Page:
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Why You Should Leave Tan Chong International Limited (HKG:693)'s Upcoming Dividend On The Shelf

Simply Wall St

Tan Chong International Limited (HKG:693) stock is about to trade ex-dividend in 4 days time. Investors can purchase shares before the 11th of September in order to be eligible for this dividend, which will be paid on the 25th of September.

Tan Chong International's next dividend payment will be HK$0.02 per share. Last year, in total, the company distributed HK$0.12 to shareholders. Looking at the last 12 months of distributions, Tan Chong International has a trailing yield of approximately 5.3% on its current stock price of HK$2.25. Dividends are an important source of income to many shareholders, but the health of the business is crucial to maintaining those dividends. We need to see whether the dividend is covered by earnings and if it's growing.

Check out our latest analysis for Tan Chong International

If a company pays out more in dividends than it earned, then the dividend might become unsustainable - hardly an ideal situation. Tan Chong International paid out 66% of its earnings to investors last year, a normal payout level for most businesses. That said, even highly profitable companies sometimes might not generate enough cash to pay the dividend, which is why we should always check if the dividend is covered by cash flow. Over the past year it paid out 118% of its free cash flow as dividends, which is uncomfortably high. It's hard to consistently pay out more cash than you generate without either borrowing or using company cash, so we'd wonder how the company justifies this payout level.

Tan Chong International does have a large net cash position on the balance sheet, which could fund large dividends for a time, if the company so chose. Still, smart investors know that it is better to assess dividends relative to the cash and profit generated by the business. Paying dividends out of cash on the balance sheet is not long-term sustainable.

Tan Chong International paid out less in dividends than it reported in profits, but unfortunately it didn't generate enough cash to cover the dividend. Cash is king, as they say, and were Tan Chong International to repeatedly pay dividends that aren't well covered by cashflow, we would consider this a warning sign.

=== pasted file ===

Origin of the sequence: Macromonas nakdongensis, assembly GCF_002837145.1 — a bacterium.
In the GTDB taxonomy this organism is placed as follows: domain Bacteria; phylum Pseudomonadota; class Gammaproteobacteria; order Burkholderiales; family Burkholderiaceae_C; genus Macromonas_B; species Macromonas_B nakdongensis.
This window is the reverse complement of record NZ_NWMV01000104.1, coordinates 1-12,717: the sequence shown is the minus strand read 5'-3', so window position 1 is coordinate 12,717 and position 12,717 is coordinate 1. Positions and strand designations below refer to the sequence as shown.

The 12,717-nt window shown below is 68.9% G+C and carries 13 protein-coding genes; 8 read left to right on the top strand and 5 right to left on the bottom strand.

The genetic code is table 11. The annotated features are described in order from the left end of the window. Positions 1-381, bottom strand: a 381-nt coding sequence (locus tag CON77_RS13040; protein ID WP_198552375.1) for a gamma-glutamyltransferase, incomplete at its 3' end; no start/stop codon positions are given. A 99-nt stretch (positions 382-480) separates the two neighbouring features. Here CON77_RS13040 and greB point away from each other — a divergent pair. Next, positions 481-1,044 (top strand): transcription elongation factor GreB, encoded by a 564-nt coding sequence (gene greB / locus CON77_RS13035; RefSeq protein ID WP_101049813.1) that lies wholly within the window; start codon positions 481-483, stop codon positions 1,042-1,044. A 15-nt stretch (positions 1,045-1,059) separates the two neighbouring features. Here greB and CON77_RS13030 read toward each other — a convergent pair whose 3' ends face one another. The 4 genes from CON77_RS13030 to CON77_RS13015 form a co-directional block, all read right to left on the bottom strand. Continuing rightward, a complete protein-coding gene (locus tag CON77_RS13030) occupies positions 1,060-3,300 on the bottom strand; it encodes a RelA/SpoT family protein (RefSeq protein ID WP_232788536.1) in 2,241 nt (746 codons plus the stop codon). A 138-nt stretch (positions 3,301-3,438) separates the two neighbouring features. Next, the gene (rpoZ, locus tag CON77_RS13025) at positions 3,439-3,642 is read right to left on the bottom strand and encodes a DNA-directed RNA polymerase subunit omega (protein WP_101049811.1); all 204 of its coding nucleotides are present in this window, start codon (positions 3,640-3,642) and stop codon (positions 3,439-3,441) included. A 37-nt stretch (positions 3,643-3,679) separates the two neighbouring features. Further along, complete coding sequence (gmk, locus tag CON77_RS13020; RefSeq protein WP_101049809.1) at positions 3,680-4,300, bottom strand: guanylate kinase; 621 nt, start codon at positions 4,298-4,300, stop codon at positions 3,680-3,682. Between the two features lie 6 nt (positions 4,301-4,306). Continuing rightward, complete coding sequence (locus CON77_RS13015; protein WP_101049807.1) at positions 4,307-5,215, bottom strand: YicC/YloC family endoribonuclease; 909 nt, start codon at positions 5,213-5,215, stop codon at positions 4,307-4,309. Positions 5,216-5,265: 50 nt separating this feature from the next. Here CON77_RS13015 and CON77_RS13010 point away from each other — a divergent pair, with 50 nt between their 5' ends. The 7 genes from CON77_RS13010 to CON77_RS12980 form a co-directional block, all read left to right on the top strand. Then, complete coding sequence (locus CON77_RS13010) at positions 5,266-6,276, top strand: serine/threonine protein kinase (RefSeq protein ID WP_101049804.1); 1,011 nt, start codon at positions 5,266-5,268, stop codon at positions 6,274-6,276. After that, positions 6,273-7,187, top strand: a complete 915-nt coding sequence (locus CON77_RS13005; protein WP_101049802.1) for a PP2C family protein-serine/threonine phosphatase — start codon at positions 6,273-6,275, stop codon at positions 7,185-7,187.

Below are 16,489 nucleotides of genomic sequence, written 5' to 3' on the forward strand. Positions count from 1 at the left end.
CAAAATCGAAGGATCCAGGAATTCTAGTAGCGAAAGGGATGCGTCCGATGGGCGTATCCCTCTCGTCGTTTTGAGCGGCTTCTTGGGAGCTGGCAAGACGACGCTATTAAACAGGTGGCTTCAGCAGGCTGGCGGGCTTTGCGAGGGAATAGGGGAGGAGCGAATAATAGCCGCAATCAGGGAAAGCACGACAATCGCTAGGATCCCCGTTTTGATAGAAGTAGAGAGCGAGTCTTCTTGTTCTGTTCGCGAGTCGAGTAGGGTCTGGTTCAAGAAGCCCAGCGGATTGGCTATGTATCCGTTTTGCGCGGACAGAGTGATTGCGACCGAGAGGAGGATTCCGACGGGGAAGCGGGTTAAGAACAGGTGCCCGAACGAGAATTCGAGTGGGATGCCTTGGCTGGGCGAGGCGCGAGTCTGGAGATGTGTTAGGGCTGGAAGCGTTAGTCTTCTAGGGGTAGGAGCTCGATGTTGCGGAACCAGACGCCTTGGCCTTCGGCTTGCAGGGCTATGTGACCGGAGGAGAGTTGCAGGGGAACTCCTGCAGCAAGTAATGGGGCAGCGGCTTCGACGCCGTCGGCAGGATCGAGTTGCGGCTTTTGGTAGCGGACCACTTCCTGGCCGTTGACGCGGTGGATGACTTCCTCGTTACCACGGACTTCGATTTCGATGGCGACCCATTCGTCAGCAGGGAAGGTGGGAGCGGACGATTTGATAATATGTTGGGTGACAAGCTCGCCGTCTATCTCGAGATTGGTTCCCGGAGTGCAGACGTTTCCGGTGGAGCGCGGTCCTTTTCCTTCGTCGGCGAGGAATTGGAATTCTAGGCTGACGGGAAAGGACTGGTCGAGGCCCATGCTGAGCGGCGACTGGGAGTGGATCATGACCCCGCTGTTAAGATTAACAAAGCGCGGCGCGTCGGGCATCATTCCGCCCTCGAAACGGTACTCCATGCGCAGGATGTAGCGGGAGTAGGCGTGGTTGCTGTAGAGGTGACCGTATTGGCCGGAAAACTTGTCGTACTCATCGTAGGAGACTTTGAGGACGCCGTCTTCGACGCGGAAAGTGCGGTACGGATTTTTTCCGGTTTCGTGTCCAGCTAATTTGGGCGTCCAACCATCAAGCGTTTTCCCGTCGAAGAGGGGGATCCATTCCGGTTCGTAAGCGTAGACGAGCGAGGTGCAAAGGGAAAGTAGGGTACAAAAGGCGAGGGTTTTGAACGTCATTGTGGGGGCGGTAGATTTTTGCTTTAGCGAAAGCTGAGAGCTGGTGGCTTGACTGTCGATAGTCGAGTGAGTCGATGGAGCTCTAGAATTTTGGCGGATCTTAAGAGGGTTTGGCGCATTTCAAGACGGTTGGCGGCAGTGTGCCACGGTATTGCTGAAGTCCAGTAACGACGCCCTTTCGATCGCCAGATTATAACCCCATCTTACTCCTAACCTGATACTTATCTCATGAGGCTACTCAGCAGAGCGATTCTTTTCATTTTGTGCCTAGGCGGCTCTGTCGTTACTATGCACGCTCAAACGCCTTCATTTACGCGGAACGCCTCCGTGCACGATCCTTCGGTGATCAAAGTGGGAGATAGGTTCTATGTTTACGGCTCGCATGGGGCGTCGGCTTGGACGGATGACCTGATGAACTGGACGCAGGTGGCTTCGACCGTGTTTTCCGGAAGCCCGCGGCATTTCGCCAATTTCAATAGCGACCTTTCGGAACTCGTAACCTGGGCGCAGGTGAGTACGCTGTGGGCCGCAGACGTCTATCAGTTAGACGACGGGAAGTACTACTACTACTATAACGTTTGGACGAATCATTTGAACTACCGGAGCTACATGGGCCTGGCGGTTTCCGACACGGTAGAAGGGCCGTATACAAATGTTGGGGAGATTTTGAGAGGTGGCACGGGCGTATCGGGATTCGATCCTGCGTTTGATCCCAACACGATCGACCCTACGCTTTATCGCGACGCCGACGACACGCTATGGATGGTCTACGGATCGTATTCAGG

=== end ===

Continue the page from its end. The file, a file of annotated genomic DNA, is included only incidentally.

Click here to see how much of its profit Tan Chong International paid out over the last 12 months.

SEHK:693 Historical Dividend Yield, September 6th 2019

Have Earnings And Dividends Been Growing?

Businesses with shrinking earnings are tricky from a dividend perspective. If earnings fall far enough, the company could be forced to cut its dividend. Readers will understand then, why we're concerned to see Tan Chong International's earnings per share have dropped 30% a year over the past five years. Such a sharp decline casts doubt on the future sustainability of the dividend.

Another key way to measure a company's dividend prospects is by measuring its historical rate of dividend growth. Tan Chong International has delivered an average of 15% per year annual increase in its dividend, based on the past 10 years of dividend payments. That's interesting, but the combination of a growing dividend despite declining earnings can typically only be achieved by paying out more of the company's profits. This can be valuable for shareholders, but it can't go on forever.

The Bottom Line

Has Tan Chong International got what it takes to maintain its dividend payments? It's definitely not great to see earnings per share shrinking. The company paid out an acceptable percentage of its income, but an uncomfortably high percentage of its cash flow over the past year. It's not that we think Tan Chong International is a bad company, but these characteristics don't generally lead to outstanding dividend performance.

Keen to explore more data on Tan Chong International's financial performance? Check out our visualisation of its historical revenue and earnings growth.

We wouldn't recommend just buying the first dividend stock you see, though. Here's a list of interesting dividend stocks with a greater than 2% yield and an upcoming dividend.

We aim to bring you long-term focused research analysis driven by fundamental data. Note that our analysis may not factor in the latest price-sensitive company announcements or qualitative material.

If you spot an error that warrants correction, please contact the editor at editorial-team@simplywallst.com. This article by Simply Wall St is general in nature. It does not constitute a recommendation to buy or sell any stock, and does not take account of your objectives, or your financial situation. Simply Wall St has no position in the stocks mentioned. Thank you for reading.